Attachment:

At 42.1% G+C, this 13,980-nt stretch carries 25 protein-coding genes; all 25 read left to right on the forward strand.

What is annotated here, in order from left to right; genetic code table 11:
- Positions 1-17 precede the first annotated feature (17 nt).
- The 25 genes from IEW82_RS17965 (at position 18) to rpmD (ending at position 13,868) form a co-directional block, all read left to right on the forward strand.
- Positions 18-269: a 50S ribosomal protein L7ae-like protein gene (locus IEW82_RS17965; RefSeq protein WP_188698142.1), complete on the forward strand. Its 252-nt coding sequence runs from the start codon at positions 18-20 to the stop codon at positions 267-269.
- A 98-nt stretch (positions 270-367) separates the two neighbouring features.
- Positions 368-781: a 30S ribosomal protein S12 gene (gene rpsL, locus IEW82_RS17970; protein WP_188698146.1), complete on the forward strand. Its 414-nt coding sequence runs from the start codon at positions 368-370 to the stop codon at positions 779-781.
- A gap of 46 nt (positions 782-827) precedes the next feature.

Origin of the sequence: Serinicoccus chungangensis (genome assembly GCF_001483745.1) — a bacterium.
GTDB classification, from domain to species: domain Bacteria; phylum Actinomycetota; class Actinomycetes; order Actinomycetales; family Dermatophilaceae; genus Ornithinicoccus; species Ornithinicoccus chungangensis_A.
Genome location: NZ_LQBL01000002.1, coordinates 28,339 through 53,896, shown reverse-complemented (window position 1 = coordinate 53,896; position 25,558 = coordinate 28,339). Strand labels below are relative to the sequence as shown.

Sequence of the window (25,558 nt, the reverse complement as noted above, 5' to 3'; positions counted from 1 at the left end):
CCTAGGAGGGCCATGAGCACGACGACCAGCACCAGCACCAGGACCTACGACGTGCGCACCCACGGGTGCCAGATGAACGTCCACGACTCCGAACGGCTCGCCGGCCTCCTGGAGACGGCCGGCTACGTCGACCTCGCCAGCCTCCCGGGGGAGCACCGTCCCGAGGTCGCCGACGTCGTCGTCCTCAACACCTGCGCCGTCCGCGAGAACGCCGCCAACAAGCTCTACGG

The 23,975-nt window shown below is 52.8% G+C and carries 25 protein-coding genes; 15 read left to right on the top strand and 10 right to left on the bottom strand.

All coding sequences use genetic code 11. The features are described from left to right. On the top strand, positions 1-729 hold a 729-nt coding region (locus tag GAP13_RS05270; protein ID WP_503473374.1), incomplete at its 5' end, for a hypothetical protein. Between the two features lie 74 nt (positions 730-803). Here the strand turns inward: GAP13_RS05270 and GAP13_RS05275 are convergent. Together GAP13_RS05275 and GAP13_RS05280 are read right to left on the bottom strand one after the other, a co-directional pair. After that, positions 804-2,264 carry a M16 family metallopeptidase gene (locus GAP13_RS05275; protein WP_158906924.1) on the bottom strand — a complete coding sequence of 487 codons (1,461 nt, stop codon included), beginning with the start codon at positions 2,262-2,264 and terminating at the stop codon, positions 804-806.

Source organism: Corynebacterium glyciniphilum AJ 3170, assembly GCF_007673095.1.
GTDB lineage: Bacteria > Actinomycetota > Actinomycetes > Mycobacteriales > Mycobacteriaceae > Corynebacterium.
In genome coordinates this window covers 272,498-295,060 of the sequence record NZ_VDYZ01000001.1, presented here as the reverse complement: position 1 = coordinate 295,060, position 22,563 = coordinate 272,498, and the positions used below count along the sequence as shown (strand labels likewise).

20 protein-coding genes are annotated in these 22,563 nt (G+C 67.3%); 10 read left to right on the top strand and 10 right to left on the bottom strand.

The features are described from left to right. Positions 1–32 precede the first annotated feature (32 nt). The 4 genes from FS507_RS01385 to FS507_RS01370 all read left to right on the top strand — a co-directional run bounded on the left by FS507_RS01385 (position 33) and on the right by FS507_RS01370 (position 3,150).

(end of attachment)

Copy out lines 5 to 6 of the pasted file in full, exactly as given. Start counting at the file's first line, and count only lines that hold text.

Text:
- Positions 18-269: a 50S ribosomal protein L7ae-like protein gene (locus IEW82_RS17965; RefSeq protein WP_188698142.1), complete on the forward strand. Its 252-nt coding sequence runs from the start codon at positions 18-20 to the stop codon at positions 267-269.
- A 98-nt stretch (positions 270-367) separates the two neighbouring features.